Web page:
Wednesday, January 31, 2007

Carbon tax

Interesting carbon tax proposal in LATimes today. [One of the co-authors is the founder of, how weird is that?].

Here's the proposal in short form:

By many estimates, a tax of about 27 cents for each gallon of fuel consumed and $30 per ton of carbon dioxide from electricity generated would be enough to an economy in which pollution is essentially rewarded to one that rewards clean technologies. This amounts to about $180 billion a year, less than 1% of the $17-trillion U.S. economy. Our carbon tax proposal is based on the principle that every consumer of fossil-fuel energy should have to pay the price of getting rid of the carbon generated by burning it. So the owner of a gasoline-powered Hummer who drives it 10,000 miles a year would pay $200 a year, and a Prius driver would pay $50. The carbon tax also would be imposed on gas or oil used to heat homes. But energy sources that don't generate carbon (such as wind, solar and other renewable resources) would not be taxed; instead, producers could sell emissions credits to carbon polluters.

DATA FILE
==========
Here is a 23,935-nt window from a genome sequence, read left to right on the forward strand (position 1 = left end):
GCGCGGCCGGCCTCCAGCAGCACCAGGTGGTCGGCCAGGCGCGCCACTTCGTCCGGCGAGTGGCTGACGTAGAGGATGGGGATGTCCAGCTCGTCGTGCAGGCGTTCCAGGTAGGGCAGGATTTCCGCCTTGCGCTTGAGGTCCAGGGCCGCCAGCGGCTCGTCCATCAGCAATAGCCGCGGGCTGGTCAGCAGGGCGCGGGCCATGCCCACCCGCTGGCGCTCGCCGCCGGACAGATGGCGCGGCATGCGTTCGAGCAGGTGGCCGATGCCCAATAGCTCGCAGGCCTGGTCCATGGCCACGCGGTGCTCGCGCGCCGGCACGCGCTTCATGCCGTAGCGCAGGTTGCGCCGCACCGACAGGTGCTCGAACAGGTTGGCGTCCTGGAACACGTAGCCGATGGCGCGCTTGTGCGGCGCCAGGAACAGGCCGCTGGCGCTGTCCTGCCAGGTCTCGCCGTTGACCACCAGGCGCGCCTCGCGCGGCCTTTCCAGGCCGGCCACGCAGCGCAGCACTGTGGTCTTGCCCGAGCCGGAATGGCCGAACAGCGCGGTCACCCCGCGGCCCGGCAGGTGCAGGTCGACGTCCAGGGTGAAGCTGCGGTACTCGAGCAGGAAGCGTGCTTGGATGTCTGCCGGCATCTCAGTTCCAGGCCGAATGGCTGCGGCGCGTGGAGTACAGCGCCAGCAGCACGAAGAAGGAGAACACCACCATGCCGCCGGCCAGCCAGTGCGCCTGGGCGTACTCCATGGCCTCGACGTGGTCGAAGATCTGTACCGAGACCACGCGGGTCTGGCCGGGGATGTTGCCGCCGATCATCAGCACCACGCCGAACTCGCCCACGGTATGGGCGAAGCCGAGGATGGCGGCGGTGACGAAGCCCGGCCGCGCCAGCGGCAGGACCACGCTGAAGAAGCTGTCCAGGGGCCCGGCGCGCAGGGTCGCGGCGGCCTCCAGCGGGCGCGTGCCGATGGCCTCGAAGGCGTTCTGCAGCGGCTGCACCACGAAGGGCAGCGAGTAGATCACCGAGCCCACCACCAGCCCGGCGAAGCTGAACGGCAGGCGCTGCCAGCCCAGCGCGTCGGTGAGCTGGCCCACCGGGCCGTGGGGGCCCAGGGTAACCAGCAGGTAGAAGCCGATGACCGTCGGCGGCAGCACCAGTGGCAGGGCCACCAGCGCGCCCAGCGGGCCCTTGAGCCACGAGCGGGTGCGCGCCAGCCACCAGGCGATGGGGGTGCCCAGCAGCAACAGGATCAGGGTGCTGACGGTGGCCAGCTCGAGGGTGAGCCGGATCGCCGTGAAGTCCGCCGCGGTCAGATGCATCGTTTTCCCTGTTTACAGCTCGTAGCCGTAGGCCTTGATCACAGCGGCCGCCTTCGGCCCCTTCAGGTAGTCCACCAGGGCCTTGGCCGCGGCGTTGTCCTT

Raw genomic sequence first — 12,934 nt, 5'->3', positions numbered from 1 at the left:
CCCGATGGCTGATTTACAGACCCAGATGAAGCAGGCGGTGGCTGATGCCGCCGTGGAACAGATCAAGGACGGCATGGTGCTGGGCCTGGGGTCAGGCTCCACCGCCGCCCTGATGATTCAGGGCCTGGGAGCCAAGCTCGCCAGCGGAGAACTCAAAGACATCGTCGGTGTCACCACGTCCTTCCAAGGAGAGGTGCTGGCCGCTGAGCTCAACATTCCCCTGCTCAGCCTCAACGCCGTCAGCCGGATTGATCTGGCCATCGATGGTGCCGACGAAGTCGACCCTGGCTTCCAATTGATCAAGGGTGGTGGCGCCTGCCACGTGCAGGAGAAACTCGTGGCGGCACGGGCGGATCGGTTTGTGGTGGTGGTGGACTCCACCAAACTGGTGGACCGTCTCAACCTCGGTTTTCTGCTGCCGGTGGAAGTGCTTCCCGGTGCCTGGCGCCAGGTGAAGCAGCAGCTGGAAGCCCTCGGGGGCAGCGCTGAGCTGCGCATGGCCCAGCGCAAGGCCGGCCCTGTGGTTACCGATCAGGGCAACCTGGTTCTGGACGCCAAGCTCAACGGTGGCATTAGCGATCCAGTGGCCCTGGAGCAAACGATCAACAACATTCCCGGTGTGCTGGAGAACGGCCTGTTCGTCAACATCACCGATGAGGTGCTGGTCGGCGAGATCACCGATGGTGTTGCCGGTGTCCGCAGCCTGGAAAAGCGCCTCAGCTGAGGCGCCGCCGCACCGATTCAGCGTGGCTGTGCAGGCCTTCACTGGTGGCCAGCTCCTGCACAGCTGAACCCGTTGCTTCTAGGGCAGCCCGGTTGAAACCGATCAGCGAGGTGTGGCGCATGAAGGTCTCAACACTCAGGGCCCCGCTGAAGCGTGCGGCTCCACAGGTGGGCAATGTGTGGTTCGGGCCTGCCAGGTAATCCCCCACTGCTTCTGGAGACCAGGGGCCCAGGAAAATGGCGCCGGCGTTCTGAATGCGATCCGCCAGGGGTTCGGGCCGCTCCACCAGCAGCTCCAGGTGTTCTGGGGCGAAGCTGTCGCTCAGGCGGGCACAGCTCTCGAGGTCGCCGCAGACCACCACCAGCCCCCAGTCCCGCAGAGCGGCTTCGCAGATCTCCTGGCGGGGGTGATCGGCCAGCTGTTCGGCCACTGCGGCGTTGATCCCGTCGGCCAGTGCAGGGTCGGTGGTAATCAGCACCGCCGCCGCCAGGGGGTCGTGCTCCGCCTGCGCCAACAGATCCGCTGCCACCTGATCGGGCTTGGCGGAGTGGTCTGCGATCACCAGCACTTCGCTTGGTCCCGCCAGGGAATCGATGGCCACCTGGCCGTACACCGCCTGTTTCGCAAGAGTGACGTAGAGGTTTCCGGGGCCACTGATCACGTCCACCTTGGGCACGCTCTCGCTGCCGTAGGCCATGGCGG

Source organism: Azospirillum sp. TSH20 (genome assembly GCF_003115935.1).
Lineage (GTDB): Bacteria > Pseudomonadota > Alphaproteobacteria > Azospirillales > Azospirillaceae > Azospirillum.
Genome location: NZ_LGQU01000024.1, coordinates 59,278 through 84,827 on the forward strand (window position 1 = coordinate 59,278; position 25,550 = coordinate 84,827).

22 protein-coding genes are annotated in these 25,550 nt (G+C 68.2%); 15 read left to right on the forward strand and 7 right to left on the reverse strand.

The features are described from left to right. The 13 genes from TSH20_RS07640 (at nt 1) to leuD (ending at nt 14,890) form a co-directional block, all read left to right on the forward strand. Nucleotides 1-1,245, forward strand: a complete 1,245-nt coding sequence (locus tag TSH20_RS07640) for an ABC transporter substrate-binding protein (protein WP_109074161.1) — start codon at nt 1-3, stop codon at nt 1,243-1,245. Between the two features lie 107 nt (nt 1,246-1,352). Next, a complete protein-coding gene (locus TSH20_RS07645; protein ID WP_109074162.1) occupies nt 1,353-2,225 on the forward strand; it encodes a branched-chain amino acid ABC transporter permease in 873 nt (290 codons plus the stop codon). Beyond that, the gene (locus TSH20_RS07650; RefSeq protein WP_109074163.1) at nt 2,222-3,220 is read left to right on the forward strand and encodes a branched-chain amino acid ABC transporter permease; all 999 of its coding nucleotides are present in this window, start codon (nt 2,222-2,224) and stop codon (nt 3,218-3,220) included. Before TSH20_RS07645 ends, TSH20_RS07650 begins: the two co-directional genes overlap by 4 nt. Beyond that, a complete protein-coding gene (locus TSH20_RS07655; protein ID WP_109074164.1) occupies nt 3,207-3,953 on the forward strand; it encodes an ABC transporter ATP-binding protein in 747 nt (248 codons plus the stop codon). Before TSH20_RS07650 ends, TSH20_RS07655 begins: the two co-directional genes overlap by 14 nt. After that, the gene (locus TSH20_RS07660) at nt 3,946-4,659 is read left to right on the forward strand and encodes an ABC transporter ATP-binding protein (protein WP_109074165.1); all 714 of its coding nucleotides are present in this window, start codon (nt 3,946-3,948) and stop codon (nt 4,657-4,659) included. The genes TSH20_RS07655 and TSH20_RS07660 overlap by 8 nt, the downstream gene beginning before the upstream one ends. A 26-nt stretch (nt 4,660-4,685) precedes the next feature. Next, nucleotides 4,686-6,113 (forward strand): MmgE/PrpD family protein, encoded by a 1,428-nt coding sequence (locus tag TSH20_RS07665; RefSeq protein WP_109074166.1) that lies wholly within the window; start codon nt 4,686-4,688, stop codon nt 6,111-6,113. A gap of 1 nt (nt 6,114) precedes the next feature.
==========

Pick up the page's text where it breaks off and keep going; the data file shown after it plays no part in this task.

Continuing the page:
The key to the plan is market based incentives. The tax money will not go to the government but to the populace:

But instead of going to the Treasury, the tax money would be credited into individual "energy savings accounts." Each taxpayer could decide how best to spend it to reduce carbon emissions, to benefit himself and the planet. You could use your $555 toward installing solar panels on your roof, cutting your electricity bill to zero. Or you could direct your tax money to a charity that plants fast-growing trees at the equator, or to a private company that would suck up the carbon in the atmosphere and sequester it under the ocean floor. You could pool your "cooling tax" money with your neighbors and build a windmill to supply your town with electricity or a plant to supply you with a non-carbon alternative to gasoline.


At 6:36 PM, Blogger Bigdaddy said...

sounds ok to me...


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